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Perspectives on the Contribution of Learning to Regeneration and the role of Lifelong Learning Networks David Jenkins Director of Educational Partnerships.

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Presentation on theme: "Perspectives on the Contribution of Learning to Regeneration and the role of Lifelong Learning Networks David Jenkins Director of Educational Partnerships."— Presentation transcript:

1 Perspectives on the Contribution of Learning to Regeneration and the role of Lifelong Learning Networks David Jenkins Director of Educational Partnerships Staffordshire University 14 th March 2007

2 The Talk What is regeneration? UK Government Policy - regeneration - education & learning An integrated approach, post 2000? Lifelong Learning Networks

3 Regeneration “…. A lasting improvement in the economic, physical, social and environmental condition of an area that has been subject to change…..” Peter Roberts 2000

4 UK Regional Policy Special Areas 1934 Development Areas 1945 Intermediate Areas 1969 Focus on industrial location, employment, “stick and carrot”

5 The Thatcher Factor (1) Urban Development Corporations 1981 Merseyside DC – Albert Dock London Docklands Corporation – East London Docks Enterprise Zones 1979 Focus on large scale, urban physical regeneration schemes

6 The Thatcher Factor (2) Youth Opportunities Programme (YOP) Youth Training Scheme (YTS) Technical & Vocational Education Initiatives (TVEI) 1983 National Vocational Qualifications (NVQ) 1986 Employment Department Training and Enterprise Councils (TECs) 1990 Focus a vocational education, skills work related learning

7 The Learning Agenda GCSE introduced 1986 Education Reform Act/National Curriculum 1988 Polytechnics to Universities 1992 Incorporation of FE colleges 1993 Unitary Authorities e.g. Stoke on Trent 1997 “Education, Education, Education” 1997

8 National Learning Targets in England for 2002 50% of 16 year olds, 5 GCSEs above Grade C 85% of 19 years olds with a level 2 qualification 60% of 21 year olds with a level 3 qualification 50% of adults with a level 3 qualification 28% with a level 4 qualification A 7% reduction in non-learners

9 Higher Education Target 50% of people, up to the age of 30, to have an involvement in higher education by 2010

10 External Funding European Regional Development Fund (ERDF) European Social Fund (ESF) Single Regeneration Budget (SRB) 1994 Regional Development Agencies (RDA) 1998

11 A new Millennium, A new approach? Learning & Skills Council – 2001 Success for All (FE) – 2002 Skills Strategy – (vocational/adult) - 2003 The future of Higher Education – 2003 Tomlinson review of 14-19 learning – 2004 FE White Paper - 2006

12 Learning and Regeneration Today - Towards Integration? (1) Regeneration Zones/corridors Neighbourhood Learning in Deprived Communities (NLDC) Adult & Community Learning (ACL) LSC, LEA, FE colleges Information, Advice and Guidance (IAG) Skills for Life LSC targets up to level 2/3 – focus on the local/sub regional scale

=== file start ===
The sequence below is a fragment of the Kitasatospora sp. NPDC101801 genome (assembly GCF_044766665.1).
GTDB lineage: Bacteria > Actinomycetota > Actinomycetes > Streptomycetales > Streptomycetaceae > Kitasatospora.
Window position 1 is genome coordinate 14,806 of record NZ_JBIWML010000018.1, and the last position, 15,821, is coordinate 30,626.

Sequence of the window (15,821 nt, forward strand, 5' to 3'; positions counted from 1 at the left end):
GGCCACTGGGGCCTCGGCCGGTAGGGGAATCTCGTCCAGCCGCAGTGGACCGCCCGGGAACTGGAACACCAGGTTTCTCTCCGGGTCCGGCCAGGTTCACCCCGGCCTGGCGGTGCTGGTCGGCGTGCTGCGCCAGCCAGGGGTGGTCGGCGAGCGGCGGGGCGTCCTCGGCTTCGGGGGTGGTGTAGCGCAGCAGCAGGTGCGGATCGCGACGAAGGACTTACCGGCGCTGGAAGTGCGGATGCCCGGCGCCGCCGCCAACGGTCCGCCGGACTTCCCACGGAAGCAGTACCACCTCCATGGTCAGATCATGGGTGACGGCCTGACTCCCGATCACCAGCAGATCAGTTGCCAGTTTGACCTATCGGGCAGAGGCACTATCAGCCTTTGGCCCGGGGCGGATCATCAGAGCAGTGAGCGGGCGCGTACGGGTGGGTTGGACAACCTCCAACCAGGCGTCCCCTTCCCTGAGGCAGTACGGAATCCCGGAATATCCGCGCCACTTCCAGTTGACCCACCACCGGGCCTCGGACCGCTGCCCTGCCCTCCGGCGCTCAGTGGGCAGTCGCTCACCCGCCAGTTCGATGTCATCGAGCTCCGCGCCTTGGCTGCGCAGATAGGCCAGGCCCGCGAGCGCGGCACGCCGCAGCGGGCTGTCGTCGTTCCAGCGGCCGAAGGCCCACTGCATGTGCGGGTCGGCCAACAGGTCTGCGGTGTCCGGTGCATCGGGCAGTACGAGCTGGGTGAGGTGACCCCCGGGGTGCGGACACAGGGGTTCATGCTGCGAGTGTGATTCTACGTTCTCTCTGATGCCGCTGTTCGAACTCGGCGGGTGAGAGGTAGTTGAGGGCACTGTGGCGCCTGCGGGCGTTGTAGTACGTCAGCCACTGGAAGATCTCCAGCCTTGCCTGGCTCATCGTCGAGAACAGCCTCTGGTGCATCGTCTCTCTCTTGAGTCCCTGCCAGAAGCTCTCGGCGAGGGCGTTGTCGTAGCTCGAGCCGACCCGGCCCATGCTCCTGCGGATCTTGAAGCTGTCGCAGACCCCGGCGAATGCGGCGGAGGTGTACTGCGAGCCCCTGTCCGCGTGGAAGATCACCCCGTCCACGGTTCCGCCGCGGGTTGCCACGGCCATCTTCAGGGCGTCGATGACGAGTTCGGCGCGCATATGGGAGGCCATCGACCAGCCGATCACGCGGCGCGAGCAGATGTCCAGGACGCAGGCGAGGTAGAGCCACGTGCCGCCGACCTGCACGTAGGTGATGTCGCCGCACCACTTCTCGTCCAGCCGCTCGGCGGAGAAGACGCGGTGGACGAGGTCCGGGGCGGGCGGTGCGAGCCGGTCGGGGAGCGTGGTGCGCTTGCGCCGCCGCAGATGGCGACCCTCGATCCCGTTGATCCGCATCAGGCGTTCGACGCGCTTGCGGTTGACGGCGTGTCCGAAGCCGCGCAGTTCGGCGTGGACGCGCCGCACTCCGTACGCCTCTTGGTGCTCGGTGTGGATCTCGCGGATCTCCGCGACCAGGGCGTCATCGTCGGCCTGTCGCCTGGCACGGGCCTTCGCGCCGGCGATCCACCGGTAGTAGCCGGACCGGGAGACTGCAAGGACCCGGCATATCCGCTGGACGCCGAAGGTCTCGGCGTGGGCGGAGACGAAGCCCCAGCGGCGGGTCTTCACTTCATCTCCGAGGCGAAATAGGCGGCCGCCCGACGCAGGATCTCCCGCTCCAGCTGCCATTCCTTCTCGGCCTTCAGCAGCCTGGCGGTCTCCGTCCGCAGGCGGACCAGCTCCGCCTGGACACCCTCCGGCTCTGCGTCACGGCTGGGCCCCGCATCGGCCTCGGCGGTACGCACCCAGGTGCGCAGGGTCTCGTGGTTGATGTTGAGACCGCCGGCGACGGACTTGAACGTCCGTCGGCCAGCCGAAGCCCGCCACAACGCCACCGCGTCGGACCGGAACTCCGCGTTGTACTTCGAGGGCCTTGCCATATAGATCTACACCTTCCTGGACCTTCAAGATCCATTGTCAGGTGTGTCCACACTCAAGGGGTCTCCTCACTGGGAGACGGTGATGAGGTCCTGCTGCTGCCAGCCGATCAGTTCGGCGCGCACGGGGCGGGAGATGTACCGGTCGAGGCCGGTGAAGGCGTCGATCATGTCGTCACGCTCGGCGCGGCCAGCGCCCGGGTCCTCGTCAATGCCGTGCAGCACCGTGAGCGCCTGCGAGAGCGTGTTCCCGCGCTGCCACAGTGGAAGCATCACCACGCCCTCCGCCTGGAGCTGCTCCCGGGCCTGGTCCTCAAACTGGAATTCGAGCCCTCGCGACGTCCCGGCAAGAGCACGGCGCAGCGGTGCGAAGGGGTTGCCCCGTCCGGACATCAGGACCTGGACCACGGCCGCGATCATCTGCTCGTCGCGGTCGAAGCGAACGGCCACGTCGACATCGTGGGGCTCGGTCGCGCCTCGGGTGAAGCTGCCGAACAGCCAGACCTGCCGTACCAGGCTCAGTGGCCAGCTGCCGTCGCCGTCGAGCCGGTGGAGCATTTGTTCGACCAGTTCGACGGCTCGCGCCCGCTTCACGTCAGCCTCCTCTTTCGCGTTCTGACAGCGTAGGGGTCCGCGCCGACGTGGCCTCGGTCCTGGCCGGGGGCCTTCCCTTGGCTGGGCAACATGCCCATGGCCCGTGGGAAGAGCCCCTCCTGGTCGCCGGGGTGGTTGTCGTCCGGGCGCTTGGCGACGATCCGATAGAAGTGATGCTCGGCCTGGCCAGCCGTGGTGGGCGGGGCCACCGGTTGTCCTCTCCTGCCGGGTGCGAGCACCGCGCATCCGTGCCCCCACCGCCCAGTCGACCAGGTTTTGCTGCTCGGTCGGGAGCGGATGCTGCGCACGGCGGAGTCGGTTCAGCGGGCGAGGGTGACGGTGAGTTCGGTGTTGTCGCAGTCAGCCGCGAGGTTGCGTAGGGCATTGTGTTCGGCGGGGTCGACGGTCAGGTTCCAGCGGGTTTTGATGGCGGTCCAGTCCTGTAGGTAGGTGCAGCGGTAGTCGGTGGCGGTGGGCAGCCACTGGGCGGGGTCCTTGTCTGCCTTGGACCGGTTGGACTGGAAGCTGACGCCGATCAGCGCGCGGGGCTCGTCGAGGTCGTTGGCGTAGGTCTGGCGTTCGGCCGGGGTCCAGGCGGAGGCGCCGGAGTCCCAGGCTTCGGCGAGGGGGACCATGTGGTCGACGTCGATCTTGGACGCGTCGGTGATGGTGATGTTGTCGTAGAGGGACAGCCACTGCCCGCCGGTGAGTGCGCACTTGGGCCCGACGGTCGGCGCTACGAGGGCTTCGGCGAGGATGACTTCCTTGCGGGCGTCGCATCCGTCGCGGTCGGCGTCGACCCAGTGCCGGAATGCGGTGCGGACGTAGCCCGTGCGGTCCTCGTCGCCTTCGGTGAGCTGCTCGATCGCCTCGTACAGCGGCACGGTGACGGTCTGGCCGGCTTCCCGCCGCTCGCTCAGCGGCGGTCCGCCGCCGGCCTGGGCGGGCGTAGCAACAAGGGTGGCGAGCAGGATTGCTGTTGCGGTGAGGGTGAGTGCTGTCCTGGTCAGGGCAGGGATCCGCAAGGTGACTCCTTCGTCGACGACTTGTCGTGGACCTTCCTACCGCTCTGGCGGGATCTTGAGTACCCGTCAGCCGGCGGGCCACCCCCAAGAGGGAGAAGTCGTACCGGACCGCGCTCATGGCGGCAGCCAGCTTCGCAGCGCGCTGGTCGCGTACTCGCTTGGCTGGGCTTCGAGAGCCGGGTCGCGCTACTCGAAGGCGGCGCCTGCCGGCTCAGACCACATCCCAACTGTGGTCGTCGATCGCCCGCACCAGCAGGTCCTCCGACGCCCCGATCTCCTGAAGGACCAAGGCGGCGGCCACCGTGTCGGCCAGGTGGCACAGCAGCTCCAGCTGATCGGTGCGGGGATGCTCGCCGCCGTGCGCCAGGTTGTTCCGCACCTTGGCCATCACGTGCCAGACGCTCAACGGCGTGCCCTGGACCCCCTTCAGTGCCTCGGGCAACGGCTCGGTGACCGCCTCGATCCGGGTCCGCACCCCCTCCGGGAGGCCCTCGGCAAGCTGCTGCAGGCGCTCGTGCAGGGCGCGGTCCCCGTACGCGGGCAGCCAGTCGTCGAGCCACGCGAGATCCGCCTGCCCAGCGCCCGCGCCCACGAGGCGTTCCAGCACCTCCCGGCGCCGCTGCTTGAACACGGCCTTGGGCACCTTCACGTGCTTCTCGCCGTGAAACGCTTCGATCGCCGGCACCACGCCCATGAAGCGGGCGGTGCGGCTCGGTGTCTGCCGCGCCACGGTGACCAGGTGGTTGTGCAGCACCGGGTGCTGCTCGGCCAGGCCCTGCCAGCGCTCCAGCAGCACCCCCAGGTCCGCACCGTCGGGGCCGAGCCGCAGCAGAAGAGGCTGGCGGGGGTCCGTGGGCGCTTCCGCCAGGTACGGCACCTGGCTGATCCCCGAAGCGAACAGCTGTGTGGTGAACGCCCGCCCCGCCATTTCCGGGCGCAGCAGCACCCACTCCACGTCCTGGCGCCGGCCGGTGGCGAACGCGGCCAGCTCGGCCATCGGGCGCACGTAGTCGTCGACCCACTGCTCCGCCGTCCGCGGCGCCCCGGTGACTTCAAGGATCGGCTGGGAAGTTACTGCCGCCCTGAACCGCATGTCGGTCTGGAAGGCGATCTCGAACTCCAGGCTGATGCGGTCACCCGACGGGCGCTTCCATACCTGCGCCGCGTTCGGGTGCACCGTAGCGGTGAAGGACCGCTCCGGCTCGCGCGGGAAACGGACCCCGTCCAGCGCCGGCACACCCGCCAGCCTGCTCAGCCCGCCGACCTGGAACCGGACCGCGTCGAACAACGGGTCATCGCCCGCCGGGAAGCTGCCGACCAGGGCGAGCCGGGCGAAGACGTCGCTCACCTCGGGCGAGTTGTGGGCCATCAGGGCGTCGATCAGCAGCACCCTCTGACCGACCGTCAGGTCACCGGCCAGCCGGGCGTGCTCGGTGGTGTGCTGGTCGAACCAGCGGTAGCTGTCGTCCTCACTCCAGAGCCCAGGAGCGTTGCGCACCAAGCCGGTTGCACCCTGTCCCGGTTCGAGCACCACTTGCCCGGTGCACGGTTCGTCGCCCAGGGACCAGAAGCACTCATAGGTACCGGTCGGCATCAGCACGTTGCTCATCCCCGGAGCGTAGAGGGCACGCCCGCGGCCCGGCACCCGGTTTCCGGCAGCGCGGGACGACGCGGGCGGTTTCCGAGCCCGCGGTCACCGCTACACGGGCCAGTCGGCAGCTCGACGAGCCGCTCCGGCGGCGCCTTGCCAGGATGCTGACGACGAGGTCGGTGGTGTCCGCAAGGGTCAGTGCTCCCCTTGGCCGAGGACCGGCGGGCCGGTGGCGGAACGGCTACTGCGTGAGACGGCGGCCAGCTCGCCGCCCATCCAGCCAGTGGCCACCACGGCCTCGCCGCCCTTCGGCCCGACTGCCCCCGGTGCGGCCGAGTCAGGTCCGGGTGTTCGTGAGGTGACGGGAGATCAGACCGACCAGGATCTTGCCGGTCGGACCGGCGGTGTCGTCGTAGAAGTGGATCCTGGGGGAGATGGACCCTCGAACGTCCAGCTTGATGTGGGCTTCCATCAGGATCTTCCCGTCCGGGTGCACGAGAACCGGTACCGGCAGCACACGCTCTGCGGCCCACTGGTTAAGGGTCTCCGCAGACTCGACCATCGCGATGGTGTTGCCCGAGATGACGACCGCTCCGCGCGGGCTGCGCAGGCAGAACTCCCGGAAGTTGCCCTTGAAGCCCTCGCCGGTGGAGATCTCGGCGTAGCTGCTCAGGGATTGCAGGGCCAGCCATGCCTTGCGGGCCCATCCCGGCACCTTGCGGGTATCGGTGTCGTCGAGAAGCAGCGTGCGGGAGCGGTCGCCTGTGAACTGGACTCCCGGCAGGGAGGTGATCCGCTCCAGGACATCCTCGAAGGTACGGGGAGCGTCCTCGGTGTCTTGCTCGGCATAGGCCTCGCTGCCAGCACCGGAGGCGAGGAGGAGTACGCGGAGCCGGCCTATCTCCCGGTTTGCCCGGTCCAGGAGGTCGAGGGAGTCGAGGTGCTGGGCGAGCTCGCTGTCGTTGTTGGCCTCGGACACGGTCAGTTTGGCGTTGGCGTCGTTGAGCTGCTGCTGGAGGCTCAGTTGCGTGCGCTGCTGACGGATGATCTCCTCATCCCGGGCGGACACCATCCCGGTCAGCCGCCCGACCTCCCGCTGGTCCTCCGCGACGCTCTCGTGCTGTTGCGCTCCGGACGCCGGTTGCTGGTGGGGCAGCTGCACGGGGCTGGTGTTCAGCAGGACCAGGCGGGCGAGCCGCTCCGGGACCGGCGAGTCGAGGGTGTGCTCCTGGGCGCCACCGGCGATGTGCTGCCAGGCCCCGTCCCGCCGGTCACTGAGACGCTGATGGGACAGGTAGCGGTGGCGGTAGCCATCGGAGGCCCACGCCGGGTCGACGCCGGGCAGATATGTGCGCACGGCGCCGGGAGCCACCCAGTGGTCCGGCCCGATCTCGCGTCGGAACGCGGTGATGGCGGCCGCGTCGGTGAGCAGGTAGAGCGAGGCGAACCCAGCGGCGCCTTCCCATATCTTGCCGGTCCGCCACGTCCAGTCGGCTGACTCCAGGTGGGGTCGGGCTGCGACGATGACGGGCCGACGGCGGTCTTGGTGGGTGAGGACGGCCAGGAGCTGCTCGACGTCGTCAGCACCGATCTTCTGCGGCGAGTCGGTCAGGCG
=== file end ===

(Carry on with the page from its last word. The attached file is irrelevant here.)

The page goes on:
13 Learning and Regeneration Today - Towards Integration? (2) Every Child Matters – Joint Areas Reviews 2004 Enterprise in Education – Davies Review 2002 Lifelong Learning Networks – 2004 Leitch Review - 2006

14 14-19 Opportunity and Excellence Curriculum, Progression, Retention, Achievement HE White Paper Participation in HE Foundation Degrees Universities & Business Vocational Education Skills Strategy World Class Workforce Level 2 & 3 Skills Skills for Life Basic Skills Success for All Strategic Area Review Leadership & Management Teaching & Learning Quality Learner

15 Lifelong Learning Networks – Rationale Higher Education Funding Council for England (HEFCE) policy initiative from summer 2004 Contribution to 50% HE participation target Supporting vocational learners into and through HE Conurbations / cities, sub-regional, regional and, occasionally, national

16 Lifelong Learning Networks – Key Features A mix of universities and FE colleges as deliverers of HE awards Progression Agreements / Awards enabling learners to move between institutions Role of information, advice and guidance 18/19 year old learners and adults Employers and sector skills councils

17 Lifelong Learning Networks – An example Staffordshire, Stoke on Trent, Shropshire, Telford & Wrekin Staffordshire University (lead), Keele University, University of Wolverhampton, Harper Adams University College, Open University 15 FE Colleges £3.86 million revenue funding 2007 – 2010 Sectors - Technology Creative & Media Health & Care Public Sector / Public Services + cross curricular themes – IT, Enterprise, Leadership and Management

18 Lifelong Learning Networks – Issues A clear separation between provision that is funded by a) HEFCE (university validated) and b) the LSC (Access / Level 4) Challenge to institutional autonomy Superimposition of LLNs on a landscape of established collaborations and partnerships A complex concept- communication with learners? - communication with employers? Sustainability after 3 years

19 Lifelong Learning Networks… and Regeneration Proven need for higher level skills in the 21 st century Limited progression from vocational level 3 qualifications to HE New awards – foundation degrees and short, bespoke HE qualifications Are LLNs about supporting vocational learners? Or widening participation? Or both? The missing generations of HE learners – older, part- time, work-based, work/career related Contribution to the ‘institutional thickness’ (Amin & Thrift, 1994) of areas undergoing regeneration

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